We come back to the question: what is ‘appropriate’ for public school libraries or libraries in general? It is more likely that this ongoing debate will never be solved. For as long as libraries have collected materials to share with patrons, there is inevitably someone who wants to sanction the types of materials purchased and made accessible to the public. It remains our jobs as librarians, the disseminators of information, to uphold the ideals of intellectual freedom as well as encourage libraries to cultivate written collection development policies and procedures. A well balanced collection should have appeal to each and every patron. We must encourage the act of viewing a piece as a whole and not singling out words or scenes to devalue the novel as a collective entity.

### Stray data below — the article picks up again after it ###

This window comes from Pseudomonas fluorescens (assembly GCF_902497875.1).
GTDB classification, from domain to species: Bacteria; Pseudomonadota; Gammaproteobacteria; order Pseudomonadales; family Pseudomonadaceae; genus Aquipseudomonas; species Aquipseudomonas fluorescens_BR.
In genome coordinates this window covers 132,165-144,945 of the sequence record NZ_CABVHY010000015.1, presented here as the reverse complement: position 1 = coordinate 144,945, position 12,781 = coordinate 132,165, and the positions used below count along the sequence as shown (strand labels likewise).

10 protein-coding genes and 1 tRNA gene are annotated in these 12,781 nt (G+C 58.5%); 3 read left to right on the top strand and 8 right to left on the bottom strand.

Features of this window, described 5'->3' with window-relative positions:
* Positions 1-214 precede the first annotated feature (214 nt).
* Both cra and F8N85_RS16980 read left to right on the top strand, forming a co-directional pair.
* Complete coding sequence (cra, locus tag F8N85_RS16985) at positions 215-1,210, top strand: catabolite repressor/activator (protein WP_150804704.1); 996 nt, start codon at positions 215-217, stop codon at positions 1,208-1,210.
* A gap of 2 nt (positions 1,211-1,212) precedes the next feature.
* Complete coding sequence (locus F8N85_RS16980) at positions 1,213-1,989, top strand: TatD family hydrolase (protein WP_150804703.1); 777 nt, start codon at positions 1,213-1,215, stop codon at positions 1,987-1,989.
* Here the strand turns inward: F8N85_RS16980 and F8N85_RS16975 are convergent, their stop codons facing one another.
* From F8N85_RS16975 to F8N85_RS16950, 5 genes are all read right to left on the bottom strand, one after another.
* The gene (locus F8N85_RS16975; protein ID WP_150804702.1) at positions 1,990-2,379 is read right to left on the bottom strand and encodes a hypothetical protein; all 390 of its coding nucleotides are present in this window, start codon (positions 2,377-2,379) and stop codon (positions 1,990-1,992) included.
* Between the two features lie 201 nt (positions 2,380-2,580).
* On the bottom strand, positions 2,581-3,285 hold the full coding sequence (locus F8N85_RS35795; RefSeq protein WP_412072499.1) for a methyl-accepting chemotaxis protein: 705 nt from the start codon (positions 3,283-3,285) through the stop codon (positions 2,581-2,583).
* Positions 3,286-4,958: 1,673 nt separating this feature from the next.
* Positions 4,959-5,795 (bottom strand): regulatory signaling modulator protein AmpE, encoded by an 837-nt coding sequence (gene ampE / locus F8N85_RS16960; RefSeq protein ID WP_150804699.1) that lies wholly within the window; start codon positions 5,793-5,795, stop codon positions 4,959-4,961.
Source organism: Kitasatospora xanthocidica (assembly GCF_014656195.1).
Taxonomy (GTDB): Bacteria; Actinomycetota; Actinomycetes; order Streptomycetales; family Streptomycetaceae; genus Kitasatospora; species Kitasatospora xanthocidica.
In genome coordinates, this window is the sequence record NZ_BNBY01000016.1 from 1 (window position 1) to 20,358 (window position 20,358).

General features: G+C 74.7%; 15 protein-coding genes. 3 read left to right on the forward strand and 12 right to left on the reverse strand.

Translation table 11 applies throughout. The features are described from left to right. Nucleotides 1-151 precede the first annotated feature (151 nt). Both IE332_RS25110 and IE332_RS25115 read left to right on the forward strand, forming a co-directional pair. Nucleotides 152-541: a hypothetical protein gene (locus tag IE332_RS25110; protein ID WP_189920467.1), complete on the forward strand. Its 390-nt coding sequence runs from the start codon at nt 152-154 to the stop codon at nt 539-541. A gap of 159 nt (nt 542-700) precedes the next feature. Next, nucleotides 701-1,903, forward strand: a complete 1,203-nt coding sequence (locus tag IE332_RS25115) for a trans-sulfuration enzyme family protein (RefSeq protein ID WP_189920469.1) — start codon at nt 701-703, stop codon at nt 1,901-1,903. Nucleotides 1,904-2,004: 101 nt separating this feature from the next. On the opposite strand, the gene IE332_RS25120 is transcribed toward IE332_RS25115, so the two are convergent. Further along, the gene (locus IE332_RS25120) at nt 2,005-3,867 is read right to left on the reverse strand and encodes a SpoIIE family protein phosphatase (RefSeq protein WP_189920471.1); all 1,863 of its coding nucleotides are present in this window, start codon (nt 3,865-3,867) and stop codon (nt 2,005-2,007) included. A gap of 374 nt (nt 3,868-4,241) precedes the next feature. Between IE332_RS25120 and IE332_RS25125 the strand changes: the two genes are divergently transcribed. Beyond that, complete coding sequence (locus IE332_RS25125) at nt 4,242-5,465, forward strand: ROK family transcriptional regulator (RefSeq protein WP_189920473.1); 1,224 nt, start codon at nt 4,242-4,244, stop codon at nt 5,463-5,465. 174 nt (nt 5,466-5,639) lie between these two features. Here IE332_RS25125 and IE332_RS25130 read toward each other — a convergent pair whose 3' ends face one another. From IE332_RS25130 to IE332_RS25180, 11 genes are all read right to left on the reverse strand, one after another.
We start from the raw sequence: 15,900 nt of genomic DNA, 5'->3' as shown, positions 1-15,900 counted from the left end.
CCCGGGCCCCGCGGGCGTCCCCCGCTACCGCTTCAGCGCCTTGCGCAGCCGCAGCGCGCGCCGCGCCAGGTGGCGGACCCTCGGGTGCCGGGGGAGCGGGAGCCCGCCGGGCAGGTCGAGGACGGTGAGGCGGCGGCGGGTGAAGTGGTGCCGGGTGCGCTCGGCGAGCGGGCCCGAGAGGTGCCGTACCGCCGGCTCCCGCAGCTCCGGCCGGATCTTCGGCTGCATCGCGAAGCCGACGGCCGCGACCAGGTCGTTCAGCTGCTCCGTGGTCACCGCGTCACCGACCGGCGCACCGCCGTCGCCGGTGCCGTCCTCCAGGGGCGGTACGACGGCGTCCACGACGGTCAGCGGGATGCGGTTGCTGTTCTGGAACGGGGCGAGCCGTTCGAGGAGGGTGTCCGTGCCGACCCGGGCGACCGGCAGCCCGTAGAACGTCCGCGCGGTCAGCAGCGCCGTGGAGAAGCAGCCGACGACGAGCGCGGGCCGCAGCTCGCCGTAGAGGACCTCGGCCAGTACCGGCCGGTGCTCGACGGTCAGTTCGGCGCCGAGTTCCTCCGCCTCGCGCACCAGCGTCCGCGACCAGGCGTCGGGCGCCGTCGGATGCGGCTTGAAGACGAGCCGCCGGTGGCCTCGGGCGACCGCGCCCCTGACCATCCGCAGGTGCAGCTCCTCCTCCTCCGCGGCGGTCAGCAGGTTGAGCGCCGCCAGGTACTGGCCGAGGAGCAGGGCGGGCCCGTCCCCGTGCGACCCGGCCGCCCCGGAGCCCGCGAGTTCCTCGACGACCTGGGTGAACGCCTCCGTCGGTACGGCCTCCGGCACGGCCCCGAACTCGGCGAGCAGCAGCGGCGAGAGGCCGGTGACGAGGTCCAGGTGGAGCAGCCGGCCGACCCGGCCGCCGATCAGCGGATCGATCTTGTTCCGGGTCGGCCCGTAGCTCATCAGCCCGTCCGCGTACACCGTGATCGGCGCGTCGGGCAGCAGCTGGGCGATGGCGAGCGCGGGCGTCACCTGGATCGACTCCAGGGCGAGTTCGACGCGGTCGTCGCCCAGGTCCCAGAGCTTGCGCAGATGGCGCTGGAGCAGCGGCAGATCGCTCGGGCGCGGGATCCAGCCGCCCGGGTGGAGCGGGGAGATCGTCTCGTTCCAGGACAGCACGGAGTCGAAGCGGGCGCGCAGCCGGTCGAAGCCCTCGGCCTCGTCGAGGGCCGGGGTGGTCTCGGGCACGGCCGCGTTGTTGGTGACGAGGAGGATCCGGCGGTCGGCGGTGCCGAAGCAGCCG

December 11, 2015 – A free biweekly compilation of news by the ALA Office for Intellectual Freedom including: current book challenges in libraries and schools; articles about privacy, internet filtering and censorship; ALA activities, conferences and institutes, products, online learning opportunities, awards and grants, international exchanges; and how to get involved and make the most of what ALA offers.